Image source: Getty Images
I like the passive income streams I can generate from owning shares. One of the highest dividend yields of any share I own is that of fund manager Jupiter (LSE: JUP). In fact Jupiter offers one of the five highest dividend yields among FTSE 250 shares right now.
The current price-to-earnings (P/E) ratio of four looks cheap to me. The 14.4% yield is attractive but I expect the dividend to be cut. New management is trying to get the business on a stronger financial footing following a period of net client fund outflows. I already own quite a few Jupiter shares, so to keep my portfolio diversified, I do not plan to buy more.
What about the other four FTSE 250 shares among the top five by yield?
Dull but lucrative
General insurance is not an exciting business – that is why I like it as an investor. Demand is stable as lines like motor insurance are legally mandated. With lots of data to guide decisions, rates can be set at hopefully profitable levels.
Direct Line (LSE: DLG) benefits from a widely known brand that helps it attract customers. It is consistently profitable, earning £344m after tax last year. So why has this FTSE 250 share fallen 20% in a year, pushing its yield above 10%?
Risks including higher car costs eating into profit margins have alarmed investors. Used car prices are now falling, which I think is good news for Direct Line. I bought the shares last month and would buy more today if I had spare money to invest.
Another of the five companies is Ferrexpo. Its operations are concentrated in war-torn Ukraine.
Even aside from other considerations that may make the firm appeal to me, the level of political risk involved means I would not buy Ferrexpo for my portfolio. The annual dividend yield of 27% is set to tumble, following the interim dividend falling two thirds.
Innovative business model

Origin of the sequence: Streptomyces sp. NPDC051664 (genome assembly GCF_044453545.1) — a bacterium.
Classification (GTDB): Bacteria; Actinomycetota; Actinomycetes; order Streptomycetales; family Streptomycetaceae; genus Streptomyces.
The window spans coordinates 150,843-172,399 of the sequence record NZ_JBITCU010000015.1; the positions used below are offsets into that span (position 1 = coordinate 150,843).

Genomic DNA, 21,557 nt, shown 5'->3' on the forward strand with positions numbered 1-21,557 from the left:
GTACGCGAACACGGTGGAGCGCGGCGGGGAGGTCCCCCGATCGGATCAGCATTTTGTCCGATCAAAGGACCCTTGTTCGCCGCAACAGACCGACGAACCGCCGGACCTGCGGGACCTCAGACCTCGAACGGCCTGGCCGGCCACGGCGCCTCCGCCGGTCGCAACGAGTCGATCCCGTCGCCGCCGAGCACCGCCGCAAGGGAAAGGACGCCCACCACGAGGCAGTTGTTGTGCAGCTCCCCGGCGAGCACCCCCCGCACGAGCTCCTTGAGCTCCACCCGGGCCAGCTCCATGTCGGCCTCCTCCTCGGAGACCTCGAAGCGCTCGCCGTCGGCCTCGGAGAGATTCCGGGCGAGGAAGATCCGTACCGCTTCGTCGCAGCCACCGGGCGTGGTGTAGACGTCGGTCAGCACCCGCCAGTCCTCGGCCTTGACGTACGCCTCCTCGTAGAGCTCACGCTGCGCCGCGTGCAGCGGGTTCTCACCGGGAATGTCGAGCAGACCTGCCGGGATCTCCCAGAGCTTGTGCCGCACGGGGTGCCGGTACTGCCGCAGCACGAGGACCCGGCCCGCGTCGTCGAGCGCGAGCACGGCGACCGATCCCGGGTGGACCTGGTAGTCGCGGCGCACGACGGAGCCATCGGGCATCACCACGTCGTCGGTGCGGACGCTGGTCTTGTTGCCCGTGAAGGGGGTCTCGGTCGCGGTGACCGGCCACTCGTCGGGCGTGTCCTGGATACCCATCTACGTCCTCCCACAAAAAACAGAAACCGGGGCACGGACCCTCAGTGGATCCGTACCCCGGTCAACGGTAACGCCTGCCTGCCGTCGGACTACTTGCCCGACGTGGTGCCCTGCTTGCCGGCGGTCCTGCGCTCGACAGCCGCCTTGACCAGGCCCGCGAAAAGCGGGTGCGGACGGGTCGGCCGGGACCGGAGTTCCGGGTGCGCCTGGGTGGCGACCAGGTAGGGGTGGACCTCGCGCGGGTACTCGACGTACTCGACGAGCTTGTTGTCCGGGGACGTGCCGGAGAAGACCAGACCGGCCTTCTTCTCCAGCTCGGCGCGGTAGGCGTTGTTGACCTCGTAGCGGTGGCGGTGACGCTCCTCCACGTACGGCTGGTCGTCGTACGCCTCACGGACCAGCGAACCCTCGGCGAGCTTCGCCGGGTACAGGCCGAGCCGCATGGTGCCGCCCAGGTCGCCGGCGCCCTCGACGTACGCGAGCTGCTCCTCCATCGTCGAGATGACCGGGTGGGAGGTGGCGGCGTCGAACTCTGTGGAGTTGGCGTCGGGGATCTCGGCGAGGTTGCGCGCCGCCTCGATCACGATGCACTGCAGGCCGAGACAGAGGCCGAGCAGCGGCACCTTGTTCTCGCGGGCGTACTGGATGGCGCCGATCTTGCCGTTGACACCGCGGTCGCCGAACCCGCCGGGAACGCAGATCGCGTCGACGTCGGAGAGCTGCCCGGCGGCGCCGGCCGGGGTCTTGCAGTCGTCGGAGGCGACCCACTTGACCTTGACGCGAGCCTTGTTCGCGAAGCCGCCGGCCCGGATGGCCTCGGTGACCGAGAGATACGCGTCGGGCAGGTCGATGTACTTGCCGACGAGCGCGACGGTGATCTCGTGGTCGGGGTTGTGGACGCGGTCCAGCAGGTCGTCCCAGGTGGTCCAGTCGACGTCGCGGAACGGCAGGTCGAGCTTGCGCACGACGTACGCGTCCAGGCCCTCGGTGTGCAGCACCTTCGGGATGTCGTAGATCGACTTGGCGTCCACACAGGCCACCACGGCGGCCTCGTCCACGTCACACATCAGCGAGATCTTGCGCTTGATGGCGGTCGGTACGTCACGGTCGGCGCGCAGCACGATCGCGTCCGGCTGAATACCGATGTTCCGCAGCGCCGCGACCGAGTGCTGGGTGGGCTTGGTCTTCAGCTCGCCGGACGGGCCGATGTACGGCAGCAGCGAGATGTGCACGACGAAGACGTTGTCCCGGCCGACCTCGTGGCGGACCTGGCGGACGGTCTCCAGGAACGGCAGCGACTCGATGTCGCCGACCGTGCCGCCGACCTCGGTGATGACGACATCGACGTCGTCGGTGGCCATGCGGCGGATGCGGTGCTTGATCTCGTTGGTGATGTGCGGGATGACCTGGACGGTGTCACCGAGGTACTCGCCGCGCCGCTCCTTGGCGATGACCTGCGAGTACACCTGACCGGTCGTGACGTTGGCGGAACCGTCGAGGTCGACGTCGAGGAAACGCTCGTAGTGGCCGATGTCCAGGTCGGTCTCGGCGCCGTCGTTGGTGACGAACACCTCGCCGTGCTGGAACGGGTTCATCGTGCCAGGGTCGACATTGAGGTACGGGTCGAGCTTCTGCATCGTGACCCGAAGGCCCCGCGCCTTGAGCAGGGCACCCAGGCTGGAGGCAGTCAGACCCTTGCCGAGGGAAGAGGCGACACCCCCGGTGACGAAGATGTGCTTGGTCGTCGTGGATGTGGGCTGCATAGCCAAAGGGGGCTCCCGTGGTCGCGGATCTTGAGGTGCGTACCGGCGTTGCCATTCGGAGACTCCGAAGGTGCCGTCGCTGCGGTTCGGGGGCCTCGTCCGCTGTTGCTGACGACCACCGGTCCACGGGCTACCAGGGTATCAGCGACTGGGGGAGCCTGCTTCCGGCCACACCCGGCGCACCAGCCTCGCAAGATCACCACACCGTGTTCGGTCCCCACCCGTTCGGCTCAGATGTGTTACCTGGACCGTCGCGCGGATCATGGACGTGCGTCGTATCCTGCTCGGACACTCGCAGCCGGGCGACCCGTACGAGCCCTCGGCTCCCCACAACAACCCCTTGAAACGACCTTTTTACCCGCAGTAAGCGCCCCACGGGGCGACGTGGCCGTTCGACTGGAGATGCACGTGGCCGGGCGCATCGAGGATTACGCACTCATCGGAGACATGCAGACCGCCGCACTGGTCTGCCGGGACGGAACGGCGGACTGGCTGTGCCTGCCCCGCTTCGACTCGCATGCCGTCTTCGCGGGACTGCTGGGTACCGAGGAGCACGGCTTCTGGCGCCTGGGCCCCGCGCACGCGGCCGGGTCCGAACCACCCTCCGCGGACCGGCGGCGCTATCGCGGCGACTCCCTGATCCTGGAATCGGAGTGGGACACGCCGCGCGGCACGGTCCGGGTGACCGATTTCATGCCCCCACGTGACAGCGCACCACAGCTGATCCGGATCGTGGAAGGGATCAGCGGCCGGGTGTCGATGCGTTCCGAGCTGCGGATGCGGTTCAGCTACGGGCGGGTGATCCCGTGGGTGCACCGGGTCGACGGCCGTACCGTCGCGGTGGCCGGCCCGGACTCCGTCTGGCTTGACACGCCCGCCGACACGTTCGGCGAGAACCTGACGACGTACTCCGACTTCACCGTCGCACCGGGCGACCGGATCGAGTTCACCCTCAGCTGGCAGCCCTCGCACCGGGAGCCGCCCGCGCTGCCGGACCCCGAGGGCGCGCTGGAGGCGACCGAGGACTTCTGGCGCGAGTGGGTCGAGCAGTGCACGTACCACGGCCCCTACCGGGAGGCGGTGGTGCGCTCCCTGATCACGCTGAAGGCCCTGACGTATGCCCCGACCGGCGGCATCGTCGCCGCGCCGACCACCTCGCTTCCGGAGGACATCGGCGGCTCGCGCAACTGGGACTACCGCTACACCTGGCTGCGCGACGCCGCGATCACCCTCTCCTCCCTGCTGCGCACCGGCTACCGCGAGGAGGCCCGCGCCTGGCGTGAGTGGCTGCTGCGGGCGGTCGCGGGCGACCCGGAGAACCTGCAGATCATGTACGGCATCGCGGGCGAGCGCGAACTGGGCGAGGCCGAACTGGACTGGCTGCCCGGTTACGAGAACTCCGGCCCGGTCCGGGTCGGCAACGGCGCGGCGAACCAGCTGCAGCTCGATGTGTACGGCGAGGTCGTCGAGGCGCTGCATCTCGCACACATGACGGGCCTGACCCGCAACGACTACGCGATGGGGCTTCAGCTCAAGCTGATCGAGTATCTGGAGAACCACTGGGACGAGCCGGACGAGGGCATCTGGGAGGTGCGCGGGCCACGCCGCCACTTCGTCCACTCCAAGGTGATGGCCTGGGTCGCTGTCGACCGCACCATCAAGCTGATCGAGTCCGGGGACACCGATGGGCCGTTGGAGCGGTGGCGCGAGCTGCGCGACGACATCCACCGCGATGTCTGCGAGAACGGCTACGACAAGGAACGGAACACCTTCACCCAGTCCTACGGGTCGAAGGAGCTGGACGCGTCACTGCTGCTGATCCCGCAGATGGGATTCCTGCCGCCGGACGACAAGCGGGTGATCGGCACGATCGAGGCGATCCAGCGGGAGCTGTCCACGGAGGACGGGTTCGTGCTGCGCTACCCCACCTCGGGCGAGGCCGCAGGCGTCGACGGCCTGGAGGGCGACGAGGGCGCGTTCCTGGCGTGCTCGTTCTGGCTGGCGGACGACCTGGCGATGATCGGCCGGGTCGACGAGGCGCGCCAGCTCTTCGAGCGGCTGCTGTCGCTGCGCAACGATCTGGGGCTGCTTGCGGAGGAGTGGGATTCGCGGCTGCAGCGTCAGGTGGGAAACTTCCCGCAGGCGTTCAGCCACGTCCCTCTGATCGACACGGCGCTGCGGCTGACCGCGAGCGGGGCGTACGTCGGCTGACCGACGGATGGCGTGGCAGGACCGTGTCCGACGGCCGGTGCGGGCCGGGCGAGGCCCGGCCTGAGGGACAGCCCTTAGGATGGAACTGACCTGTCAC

Gas producer Diversified Energy Company has an 11.2% yield. It raised its quarterly payout this week.
Its strategy of buying up small gas wells near the end of their working lives could turn out to be a profitable and innovative business model.
But Diversified reported a $325m post-tax loss last year. I think profitability could be further hurt when energy prices fall. I am also concerned about the long-term decommissioning costs that come with owning tens of thousands of aging gas wells.
At first glance, Synthomer (LSE: SYNT) may seem like an incredible bargain. Its P/E ratio is under two, while the dividend yield is 22%.
The FTSE 250 member provides a good example of why as an investor it is always important to research a business carefully and understand it before buying shares. The rubber specialist saw business boom in the pandemic. With customers having a stock overhang built up in the pandemic, Synthomer has cut profit forecasts for this year.
While it may not be the bargain it seems when looking at last year’s figures, I would still buy Synthomer for my portfolio if I had available cash. It has a strong position and proven operating model in an industry I expect to see long-term demand. It did well before the pandemic. I think the core business remains strong.